Guest Column: When it comes to sexual violence, Louisiana is the problem | opinions and editorials

Our residents deserve to live in a state free from sexual violence. Sexual violence is a public health crisis in Louisiana, and we urgently need to address it as such.

After the horrific rape and death of LSU student Madison Brooks, conversations in the community revolved almost exclusively around alcohol and underage drinking. LSU has seen several student deaths related to alcohol poisoning and hazing, but blaming alcohol for their deaths is a disingenuous diversionary tactic. Had Madison been driven home by anyone other than the rapist, she likely would have been taken to a safe place and would still be alive today.

Alcohol is never the cause of rape; it is used by offenders to facilitate rape.

LSU should be held accountable for contributing to Louisiana’s rape culture, but our community must also go beyond conversations that are university-focused. Focusing solely on LSU distracts us from bringing about the social change needed to end sexual violence in Louisiana.

LSU is the symptom. Louisiana is the problem.

Louisiana is considered one of the worst states to be a woman. It is alarming that we have not seen political courage from our legislature to address the many reasons why the state remains dangerous to women. Significant changes have been made in recent years to support survivors of sexual assault, but we have yet to enact something to prevent sexual assault itself.

Preventing sexual assault doesn’t mean focusing on potential victims and teaching them “how not to be assaulted.” Risk reduction methods are ineffective preventive measures. Examples of these methods include self-defense classes, “rape drug detection” gadgets, use of the buddy system, rape whistles, pepper spray, and abstaining from alcohol. One of these methods might reduce a person’s risk of being sexually assaulted, but it allows the perpetrators to continue victimizing when they turn to another target.

Teaching risk reduction methods also helps to blame and shame victims, whether those methods are used or not. And it creates a false sense of security and the belief that one will not fall prey to a sexual predator.

Contrary to popular belief, most sexual assaults do not occur in a way that allows these methods to be useful, and trauma often results in a frozen reaction in many survivors.

Risk reduction shifts the responsibility and blame to the victim when it should fall solely on the offender. Rape happens because of rapists.

Primary prevention works to end sexual violence. Primary prevention promotes healthy behaviors and environments to reduce a person’s likelihood of even engaging in sexual violence. She is engaged in strategic, long-term and comprehensive initiatives that address risk and protective factors associated with perpetration.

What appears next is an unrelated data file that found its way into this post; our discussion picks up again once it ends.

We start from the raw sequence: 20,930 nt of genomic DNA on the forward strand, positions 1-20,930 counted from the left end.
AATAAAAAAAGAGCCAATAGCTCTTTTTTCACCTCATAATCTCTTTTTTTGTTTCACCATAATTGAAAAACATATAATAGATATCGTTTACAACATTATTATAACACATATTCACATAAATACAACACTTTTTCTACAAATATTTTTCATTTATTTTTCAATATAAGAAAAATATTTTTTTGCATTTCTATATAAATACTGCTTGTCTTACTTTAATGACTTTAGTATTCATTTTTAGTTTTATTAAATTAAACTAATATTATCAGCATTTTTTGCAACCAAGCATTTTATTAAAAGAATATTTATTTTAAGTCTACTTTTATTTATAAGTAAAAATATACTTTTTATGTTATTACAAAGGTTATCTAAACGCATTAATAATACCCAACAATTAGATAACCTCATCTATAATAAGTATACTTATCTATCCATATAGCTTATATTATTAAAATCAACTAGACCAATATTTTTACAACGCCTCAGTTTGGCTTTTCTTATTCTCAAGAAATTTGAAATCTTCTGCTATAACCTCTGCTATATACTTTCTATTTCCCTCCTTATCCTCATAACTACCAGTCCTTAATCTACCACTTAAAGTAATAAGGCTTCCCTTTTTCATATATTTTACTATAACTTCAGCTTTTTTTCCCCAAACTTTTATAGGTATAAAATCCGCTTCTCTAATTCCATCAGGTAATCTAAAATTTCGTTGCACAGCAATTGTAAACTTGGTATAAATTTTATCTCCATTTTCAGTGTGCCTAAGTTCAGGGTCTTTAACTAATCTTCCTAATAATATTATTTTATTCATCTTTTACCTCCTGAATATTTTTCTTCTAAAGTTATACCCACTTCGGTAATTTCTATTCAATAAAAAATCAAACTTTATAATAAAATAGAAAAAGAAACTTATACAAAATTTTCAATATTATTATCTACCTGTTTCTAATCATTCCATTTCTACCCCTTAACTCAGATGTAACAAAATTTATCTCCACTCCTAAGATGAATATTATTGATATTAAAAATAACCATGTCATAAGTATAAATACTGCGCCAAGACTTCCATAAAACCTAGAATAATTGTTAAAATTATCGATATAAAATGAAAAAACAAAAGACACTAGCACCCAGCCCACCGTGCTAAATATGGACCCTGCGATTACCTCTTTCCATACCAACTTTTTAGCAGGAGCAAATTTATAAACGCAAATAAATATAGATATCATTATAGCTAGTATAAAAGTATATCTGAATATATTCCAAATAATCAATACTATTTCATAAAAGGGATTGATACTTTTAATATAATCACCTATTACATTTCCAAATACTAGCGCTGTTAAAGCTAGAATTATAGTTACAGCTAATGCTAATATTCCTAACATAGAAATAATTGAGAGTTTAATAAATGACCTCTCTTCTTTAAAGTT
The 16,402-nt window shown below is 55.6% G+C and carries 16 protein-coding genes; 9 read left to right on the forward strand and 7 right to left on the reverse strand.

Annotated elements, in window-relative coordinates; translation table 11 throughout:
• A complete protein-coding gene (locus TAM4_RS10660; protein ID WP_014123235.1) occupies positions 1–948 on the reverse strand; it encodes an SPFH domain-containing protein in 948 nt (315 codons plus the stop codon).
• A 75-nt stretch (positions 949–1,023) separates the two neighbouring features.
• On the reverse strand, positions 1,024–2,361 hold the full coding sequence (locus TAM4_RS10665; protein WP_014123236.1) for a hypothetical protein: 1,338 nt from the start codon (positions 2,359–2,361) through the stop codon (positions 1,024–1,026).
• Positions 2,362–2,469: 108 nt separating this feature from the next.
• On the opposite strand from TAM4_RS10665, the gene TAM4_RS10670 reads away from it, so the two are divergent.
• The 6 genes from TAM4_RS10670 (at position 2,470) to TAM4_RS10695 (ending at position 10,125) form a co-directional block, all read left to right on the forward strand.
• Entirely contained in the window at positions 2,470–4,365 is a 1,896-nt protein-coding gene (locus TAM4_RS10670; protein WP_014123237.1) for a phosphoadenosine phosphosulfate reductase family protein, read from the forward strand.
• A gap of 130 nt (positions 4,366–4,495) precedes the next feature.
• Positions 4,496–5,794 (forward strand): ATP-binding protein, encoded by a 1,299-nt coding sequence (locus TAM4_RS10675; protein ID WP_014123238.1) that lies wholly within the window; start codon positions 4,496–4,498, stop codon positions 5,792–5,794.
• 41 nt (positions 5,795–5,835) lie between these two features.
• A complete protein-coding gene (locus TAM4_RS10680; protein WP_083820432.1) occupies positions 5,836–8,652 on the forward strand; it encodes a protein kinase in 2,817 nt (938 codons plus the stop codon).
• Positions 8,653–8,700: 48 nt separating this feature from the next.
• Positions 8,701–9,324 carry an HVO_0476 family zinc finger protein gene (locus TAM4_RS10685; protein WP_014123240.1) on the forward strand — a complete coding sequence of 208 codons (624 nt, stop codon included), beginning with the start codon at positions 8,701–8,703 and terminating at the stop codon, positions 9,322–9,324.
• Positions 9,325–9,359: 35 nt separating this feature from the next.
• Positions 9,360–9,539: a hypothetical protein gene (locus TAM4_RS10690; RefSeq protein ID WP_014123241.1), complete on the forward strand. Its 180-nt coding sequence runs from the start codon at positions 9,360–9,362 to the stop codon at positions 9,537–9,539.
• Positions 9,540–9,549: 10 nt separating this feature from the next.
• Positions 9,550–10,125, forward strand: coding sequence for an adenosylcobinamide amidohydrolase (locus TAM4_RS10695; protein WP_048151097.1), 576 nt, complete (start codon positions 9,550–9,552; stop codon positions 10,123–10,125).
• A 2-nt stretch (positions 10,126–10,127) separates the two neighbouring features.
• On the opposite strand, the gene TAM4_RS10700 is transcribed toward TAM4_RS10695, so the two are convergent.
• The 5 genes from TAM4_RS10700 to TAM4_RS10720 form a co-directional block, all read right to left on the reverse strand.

Promoting primary prevention of sexual violence means going beyond our current education and awareness programs in our schools. Currently, Louisiana law requires direction in the following areas: adoption awareness, waste prevention and awareness, shake baby syndrome, breast self-exam and cervical cancer testing, internet and cell phone safety, dating violence, cardiopulmonary resuscitation, and use of an automated external defibrillator . and child abuse and awareness-raising (but guidance is limited to what constitutes abuse or assault and how to report to school officials).

These courses are important, but glaring omissions from this list include required instruction on human reproduction, puberty, anatomy, sexually transmitted infections, scientific information on contraception and pregnancy, relationships, boundaries, and consent.

Teaching children about their bodies from an early age, along with boundaries, consent, and respectful relationships, are effective long-term strategies for preventing abuse. As much as we would like these concepts to be taught at home, the unfortunate reality is that not all homes are equipped to do so. When madness keeps doing the same thing and expecting different results, then Louisiana is mad.

Attorney General Jeff Landry said in a recent tweet that he will continue to work to reverse the negative rankings that make Louisiana a dangerous state for the women who “live, work, study and visit” there. I commend him for that statement and hope he will join us in our efforts to promote education about consent and healthy relationships in K-12 schools.

I urge our lawmakers to take bold and swift action to address sexual violence in Louisiana. It will take political courage, but it has to be done.

Morgan Lamandre is President and CEO of Sexual Trauma Awareness & Response (STAR).

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